Wachau becomes Austria's 15th DAC winegrowing region
Wachau has become Austria’s newest and 15th DAC winegrowing region.
Wachau submitted the draft of a DAC regulation to the Ministry of agriculture, regions and tourism, and this has now been signed by law by federal minister Elisabeth Kostinger. The protected designation of origin Wachau DAC is now the fifteenth of its kind in Austria.
Chris Yorke, managing director of the Austrian Wine Marketing Board (AWMB), said: “With the Wachau, we can now welcome another important member to Austria’s DAC family. In doing this, Austria’s wine industry has taken a further step on the path of origin-based marketing. This has proven itself effective for 17 years now, and has also become recognised internationally.”
Wachau DAC wines are classified on three levels: Gebietswein (regional wine), Ortswein (“villages” wine) and Riedenwein (single-vineyard wine).
In the Gebietswein category, the traditional array of grape varieties is preserved, where 17 white and red varieties ranging from Grüner Veltliner and Riesling to Muskateller and Sauvignon Blanc to Pinot Noir and Sankt Laurent are permitted. Gemischter Satz and cuvées are also allowed.
These wines will bear the name of the region coupled with “DAC” on the label. The grapes can come from anywhere in the entire winegrowing region Wachau.
Ortswein is becoming increasingly important in Austria’s landscape of origins, and the Wachau also provides for 22 designated municipalities, protected in its DAC regulation. The number of approved grape varieties is concentrated here to nine: Grüner Veltliner, Riesling, Weissburgunder, Grauburgunder, Chardonnay, Neuburger, Muskateller, Sauvignon Blanc and Traminer. These must be vinified as monovarietal wines.
The top level on the pyramid of origins is Riedenwein. The most famous Wachau grape varieties Grüner Veltliner and Riesling are permitted here, harvested from 157 precisely defined vineyard sites (Rieden).
Wachau DAC wines bearing the indication of a Ried on the label must not be enriched or chaptalised in any way and – like Ortswein – must exhibit hardly any noticeable cask tone, or none at all.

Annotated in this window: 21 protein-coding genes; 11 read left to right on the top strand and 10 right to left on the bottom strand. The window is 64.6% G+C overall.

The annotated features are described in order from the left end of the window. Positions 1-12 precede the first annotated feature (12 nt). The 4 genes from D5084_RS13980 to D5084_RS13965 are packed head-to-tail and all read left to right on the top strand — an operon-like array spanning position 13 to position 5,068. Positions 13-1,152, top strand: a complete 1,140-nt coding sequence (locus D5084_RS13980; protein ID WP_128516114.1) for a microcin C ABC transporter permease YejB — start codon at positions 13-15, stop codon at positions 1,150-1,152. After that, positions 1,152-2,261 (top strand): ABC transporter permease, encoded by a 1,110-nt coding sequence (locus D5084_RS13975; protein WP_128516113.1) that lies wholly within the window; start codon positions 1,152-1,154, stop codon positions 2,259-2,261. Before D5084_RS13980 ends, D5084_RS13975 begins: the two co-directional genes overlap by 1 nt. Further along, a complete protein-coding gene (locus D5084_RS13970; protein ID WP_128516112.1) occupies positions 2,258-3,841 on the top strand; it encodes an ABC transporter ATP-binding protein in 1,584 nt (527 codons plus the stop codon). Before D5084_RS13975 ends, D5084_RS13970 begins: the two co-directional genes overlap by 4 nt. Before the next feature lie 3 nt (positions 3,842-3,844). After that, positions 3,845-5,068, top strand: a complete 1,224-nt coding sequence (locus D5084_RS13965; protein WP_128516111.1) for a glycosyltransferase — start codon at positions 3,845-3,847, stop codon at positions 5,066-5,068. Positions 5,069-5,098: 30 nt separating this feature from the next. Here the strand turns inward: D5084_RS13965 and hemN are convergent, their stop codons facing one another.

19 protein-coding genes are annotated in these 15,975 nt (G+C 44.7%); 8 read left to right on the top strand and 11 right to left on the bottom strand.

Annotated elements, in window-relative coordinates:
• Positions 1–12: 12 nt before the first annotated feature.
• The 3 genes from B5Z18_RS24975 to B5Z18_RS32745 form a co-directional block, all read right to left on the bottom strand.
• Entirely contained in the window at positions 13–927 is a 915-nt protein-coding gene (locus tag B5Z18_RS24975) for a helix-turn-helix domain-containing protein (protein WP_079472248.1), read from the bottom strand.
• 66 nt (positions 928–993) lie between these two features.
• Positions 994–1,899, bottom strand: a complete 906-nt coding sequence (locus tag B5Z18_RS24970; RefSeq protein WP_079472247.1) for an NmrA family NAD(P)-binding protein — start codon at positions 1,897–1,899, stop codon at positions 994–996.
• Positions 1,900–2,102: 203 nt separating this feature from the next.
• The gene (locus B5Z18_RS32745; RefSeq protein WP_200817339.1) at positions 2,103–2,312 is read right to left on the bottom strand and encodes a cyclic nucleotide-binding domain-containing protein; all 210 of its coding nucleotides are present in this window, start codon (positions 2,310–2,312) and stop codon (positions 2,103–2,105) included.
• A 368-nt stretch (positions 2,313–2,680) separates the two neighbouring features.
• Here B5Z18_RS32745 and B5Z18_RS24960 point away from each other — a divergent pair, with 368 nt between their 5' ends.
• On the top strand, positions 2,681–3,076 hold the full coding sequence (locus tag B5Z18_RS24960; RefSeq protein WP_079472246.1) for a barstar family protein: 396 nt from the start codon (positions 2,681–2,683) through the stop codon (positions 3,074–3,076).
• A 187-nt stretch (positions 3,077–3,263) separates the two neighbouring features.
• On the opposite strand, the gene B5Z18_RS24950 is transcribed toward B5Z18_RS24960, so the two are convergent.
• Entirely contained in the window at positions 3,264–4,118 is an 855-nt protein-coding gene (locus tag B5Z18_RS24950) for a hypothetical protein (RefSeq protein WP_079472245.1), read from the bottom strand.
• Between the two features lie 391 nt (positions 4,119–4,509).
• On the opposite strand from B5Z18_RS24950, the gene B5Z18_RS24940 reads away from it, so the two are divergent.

Thanks to this seamless concept of origins, consumers will benefit from the greater transparency and specificity of provenance, the AWMB said.
Anton Bodenstein, chairman of the Wachau Regional Wine Committee said: “This brings origins to the forefront. Wachau DAC provides geographical protection of origin down to the most detailed entity: the individual vineyard.”
Back in the 1980s, the regional protection association Vinea Wachau established the levels Steinfeder, Federspiel and Smaragd, differentiated according to the natural alcohol content of the white – and in rare cases rosé – wines produced by its members. This well-known and valuable classification will be retained within the new DAC system.
Districtus Austriae Controllatus (DAC) is a legal designation of origin for regionally typical Qualitätswein (quality wine) from Austria. So, if the name of a winegrowing region is coupled with the letters DAC on a wine label, the consumer can be sure of receiving a Qualitätswein typical of the region, vinified from grapes harvested exclusively in that region.
A DAC wine may only be produced from the grape varieties specified for this DAC region and must comply with all the requirements of the regulation laid down by the respective region.
There are currently fifteen DAC winegrowing regions in Austria. Wines that do not meet the DAC requirements will bear the name of the respective federal state as indication of origin.